• Lens focal length is another factor medium length is better than telephoto which can be difficult to use.  Much of the work I have done was using the Canon 24-70 f2.8 L but have also used the 24-105 l IS lens.  I have taken some photos with image stabilizer lenses but my feeling is that the vibration is too great or too rapid for them to compensate so I now switch IS off.
  • Time of day has several factors to consider – as with most landscape photography early in the day is best as the landscape is lit obliquely to highlight the natural texture of trees, rocks, scrub, dips and hills etc.  Another aspect for early morning (as opposed to late afternoon and indeed, in the middle of the day) is turbulence – as the sun heats up the air turbulence builds up and adds to the movement of the aircraft.  Turbulence is particularly critical when flying over desert areas such I encountered in Central Australia and the Namibian desert.  Probably aim to start taking photographs half an hour after sunrise as the very early light is low and exposures can prohibit short shutter speeds.
  • If you are travelling from location to location with your luggage in a small plane the weight limit is usually less than accepted on a commercial airline passenger jet.  Also the best luggage is in soft bags (barrel bags etc) which pack into the aircraft better
  • Usually the pilot provides a set of headphones with microphone so that you can communicate with him over the aircraft noise although if you are beside him hand signals are also good (go down, veer left, go around again etc.).  If you are behind the pilot, say in the rear of a low wing aircraft, the intercom is vital.  If you have an assistant who also has an intercom or by hand signals you can get them to look after film/cards for you handing blank ones to you when needed and taking and storing used ones.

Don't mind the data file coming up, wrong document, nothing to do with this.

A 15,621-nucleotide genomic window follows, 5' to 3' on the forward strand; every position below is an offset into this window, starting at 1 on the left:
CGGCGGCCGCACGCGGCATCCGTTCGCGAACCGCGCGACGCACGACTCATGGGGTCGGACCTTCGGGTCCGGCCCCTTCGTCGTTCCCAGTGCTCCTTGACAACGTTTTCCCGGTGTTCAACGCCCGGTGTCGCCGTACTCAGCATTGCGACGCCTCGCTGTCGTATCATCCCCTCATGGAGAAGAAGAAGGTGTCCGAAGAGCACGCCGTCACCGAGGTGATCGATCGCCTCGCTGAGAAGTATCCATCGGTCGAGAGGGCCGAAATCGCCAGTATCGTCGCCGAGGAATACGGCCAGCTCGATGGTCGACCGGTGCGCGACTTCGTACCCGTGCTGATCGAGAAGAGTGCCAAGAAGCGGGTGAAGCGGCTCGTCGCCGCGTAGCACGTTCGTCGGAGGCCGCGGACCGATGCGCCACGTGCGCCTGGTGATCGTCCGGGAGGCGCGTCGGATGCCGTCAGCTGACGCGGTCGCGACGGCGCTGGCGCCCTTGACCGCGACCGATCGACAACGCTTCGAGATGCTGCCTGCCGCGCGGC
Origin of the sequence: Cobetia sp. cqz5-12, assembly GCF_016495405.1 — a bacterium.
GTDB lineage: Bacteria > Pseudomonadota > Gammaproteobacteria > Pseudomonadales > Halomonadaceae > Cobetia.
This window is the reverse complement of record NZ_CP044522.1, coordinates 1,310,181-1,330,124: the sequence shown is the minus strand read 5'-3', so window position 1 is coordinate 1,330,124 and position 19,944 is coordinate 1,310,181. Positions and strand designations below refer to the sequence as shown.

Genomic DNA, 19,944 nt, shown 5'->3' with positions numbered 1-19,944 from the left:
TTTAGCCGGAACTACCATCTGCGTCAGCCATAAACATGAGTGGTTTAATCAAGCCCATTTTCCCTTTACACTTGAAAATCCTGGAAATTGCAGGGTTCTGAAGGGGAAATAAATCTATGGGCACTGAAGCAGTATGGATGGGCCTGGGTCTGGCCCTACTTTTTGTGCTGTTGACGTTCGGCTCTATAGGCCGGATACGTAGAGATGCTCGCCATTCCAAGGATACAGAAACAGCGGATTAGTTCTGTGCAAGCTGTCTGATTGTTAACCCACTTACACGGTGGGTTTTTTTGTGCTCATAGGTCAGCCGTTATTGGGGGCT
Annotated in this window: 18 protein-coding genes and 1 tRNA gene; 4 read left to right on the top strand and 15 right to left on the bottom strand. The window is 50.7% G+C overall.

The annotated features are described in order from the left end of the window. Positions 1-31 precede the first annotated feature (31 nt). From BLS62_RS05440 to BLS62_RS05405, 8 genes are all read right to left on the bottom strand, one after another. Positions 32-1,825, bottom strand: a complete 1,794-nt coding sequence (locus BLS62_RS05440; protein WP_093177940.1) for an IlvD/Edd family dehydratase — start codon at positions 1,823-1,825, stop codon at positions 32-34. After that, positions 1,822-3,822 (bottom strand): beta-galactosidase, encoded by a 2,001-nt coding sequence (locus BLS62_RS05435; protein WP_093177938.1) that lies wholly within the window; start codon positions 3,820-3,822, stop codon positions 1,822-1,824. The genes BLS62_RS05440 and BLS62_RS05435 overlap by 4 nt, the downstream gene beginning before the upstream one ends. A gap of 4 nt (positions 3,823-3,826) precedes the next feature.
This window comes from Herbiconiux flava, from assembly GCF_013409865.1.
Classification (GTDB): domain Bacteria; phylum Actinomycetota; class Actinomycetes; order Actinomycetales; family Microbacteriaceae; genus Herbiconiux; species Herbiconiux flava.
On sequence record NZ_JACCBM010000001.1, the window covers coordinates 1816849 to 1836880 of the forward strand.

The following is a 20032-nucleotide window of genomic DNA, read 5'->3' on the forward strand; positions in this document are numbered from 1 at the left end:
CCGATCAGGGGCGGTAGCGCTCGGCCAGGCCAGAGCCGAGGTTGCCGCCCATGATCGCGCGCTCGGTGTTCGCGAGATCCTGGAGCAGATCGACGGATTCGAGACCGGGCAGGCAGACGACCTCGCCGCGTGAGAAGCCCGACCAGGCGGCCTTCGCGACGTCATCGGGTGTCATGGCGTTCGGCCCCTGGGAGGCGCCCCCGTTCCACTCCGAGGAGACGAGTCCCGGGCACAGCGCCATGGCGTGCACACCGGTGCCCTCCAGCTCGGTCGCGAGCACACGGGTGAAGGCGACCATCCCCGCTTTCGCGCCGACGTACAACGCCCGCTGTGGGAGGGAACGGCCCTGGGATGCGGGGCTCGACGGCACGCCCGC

• Last, you can use (particularly helicopters) to transport you and your equipment but check landing rules.  A fixed wing aircraft needs a runway (but this may be very rudimentary eg a reasonably smooth beach) and you may need a source of fuel.  Helicopter can land on a wider range of surfaces but expect the pilot to be very careful landing on rocky ground.  I used a helicopter to carry me and equipment (and water for drinking in the heat) to the top of Kings Canyon but had to arrange a permit to land from the Northern Territory Government.  In a trip to Central Australia I would have liked to land at Lake Amadeus but couldn’t because it was Aboriginal land and I didn’t have the required permission (or permit etc.).

Sand dunes Namibia

Sand Dunes in Namibia © M.Smith